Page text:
1 Thursday, 3 April 2003
2 [Status Conference]
3 [Open session]
4 [The appellant entered court]
5 --- Upon commencing at 2.31 p.m.
6 JUDGE GUNEY: Good afternoon. By orders of the 18 March, 2003,
7 from the President, I was designated pre-appeal judge for the present
9 Madam Registrar, would you please call the case.
10 THE REGISTRAR: Yes, Your Honour. Good afternoon, Your Honour.
11 This is Case Number IT-97-25-A, the Prosecutor versus Milorad Krnojelac.
12 JUDGE GUNEY: Thank you.
13 Mr. Krnojelac, can you hear the proceeding?
14 THE APPELANT: [Interpretation] Your Honour, yes I can hear the
15 proceedings, and I can follow.
16 JUDGE GUNEY: Thank you. Please be seated.
17 THE APPELANT: [Interpretation] Thank you.
18 JUDGE GUNEY: May I then have the appearances, please. First, the
20 MR. STAKER: May it please Your Honour, my name is Christopher
21 Staker. I appear with my colleague, Mr. Anthony Carmona. Our case
22 manager today is Ms. Nicola Bonfield.
23 JUDGE GUNEY: Thank you. The Defence, please.
24 MR. BAKRAC: [Interpretation] Good afternoon, Your Honour. For the
25 defendant, Mihajlo Bakrac.
1 JUDGE GUNEY: Thank you.
2 Pursuant to the Rule 65 bis, a Status Conference shall be held
3 between 120 days of the filing of a notice of appeal, and thereafter
4 within 120 days after the last Status Conference. The notices of appeal
5 in this case were filed on 12th April, 2002, by the Defence, and on 15
6 April 2002 by the Prosecution. The last status conference was held on 26
7 November 2002.
8 As you know, the purpose of the Status Conference is to organise
9 exchanges between the parties so as to ensure expeditious preparation for
10 trial and to allow any person in custody pending appeal the opportunity to
11 raise issues to the custody of the person, including the mental and
12 physical conditions of the person.
13 I will ask now Mr. Krnojelac to express directly or through his
14 counsel any concern in relation to the detention conditions. Then, we
15 shall review the status of this appeal.
16 Mr. Krnojelac, now, if you want, you can express directly or
17 through your counsel about any concern in relation to the detention
19 THE APPELLANT: [Interpretation] Your Honour, thank you. But I am
20 in a situation in which it is very difficult for me to put it all in
21 words. The course of the armed struggle onward, this whole period of
22 time -- during this whole period of time, there was one problem following
23 another. And all these problems have conduced to a serious impairment of
24 my health. But also, the deaths which occurred during this time have
25 contributed even more to the deterioration of my health. I'm sorry, but
1 let me tell you that in 1965, one brother of mine died. In 1998, my
2 sister died. And 60 days ago, another brother of mine died. And this
3 Honourable Court showed that it was humane and allowed me, and I'd like to
4 thank you for that, and I've also done so in writing to the Prosecutor's
5 Office and the Chamber. I hope you have received it. Because I was
6 allowed to get five days back home and see my own brother during the last
7 hours of his life. My parents had nine children. Today, they have only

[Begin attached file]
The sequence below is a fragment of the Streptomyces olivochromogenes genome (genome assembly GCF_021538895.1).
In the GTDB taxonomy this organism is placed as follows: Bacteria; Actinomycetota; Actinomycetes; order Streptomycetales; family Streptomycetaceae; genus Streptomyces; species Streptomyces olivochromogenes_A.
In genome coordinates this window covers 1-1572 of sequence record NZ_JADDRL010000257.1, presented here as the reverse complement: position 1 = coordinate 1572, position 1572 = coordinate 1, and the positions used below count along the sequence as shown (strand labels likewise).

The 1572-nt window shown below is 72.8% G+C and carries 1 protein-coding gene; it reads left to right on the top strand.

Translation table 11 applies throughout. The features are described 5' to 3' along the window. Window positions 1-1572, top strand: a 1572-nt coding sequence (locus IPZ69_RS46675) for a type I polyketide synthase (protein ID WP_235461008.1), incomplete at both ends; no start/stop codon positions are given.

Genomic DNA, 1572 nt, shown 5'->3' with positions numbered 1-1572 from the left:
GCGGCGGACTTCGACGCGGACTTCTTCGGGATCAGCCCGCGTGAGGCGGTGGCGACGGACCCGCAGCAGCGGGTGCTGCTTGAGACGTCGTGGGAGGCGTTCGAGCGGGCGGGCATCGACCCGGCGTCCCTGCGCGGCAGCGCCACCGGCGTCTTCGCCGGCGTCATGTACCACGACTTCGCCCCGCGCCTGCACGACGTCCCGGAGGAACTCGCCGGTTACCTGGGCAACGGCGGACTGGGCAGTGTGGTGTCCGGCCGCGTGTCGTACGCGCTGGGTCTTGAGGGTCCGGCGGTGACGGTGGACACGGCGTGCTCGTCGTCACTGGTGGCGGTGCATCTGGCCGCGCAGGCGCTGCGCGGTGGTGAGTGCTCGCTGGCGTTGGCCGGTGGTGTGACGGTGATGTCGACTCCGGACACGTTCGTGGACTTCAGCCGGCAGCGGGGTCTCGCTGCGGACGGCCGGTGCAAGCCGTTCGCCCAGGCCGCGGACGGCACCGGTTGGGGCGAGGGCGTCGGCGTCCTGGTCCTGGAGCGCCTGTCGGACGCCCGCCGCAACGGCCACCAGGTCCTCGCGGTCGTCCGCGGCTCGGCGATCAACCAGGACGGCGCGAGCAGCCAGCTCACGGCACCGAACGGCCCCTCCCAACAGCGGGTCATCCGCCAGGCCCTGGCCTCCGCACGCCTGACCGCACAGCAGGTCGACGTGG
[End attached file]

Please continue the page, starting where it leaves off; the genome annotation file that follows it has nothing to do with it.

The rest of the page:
8 me, and I have been here almost five years.
9 Nonetheless, I have to be honest and say that regardless of this
10 mood and my health, I nevertheless must thank Mrs. Vera [phoen] and
11 especially the health personnel of the Detention Unit because they are
12 doing all that they can to alleviate my problems, and thus somehow I
13 manage to survive. But it is hard, and it is even harder when I have to
14 say to Your Honour that I still consider myself innocent. However, I have
15 been pronounced guilty, and therefore I hope that in the further
16 proceedings, a number of things will be put right. Thank you.
17 JUDGE GUNEY: Thank you. If I understood well, you have no
18 specific complaint about the conditions, detention conditions?
19 THE APPELLANT: [Interpretation] I'm aware of one thing that I am
20 where I am, that I have been there for a very long time, and the most
21 important thing, since you're asking me, the most important thing about it
22 all is I have absolutely no objections about the conduct of the personnel
23 around me, they are treating me correctly. And I am also trying to behave
24 like all normal people regardless of all these problems that I have just
25 mentioned to you, because I must be aware of where I am even though I am
12 Blank pages inserted to ensure pagination corresponds between the French and
13 English transcripts. Pages 34 to 35.
1 completely innocent. But there it is.
2 JUDGE GUNEY: Thank you. Please be seated.
3 THE APPELLANT: [Interpretation] Thank you.
4 JUDGE GUNEY: This brings us to the end of our discussion on the
5 conditions of the Detention Unit now.
6 And now we will start to deal with the status of the appeal. The
7 filing in this appeal are complete. At the last Status Conference, there
8 was the issue of the Rule 68 search and disclosure process undertaken by
9 the Prosecution. Since then, the process has been completed by the
10 Prosecution as shown in its fourth status report on disclosure. On 31st
11 March, 2003, the appellant Krnojelac notified the Appeals Chamber that he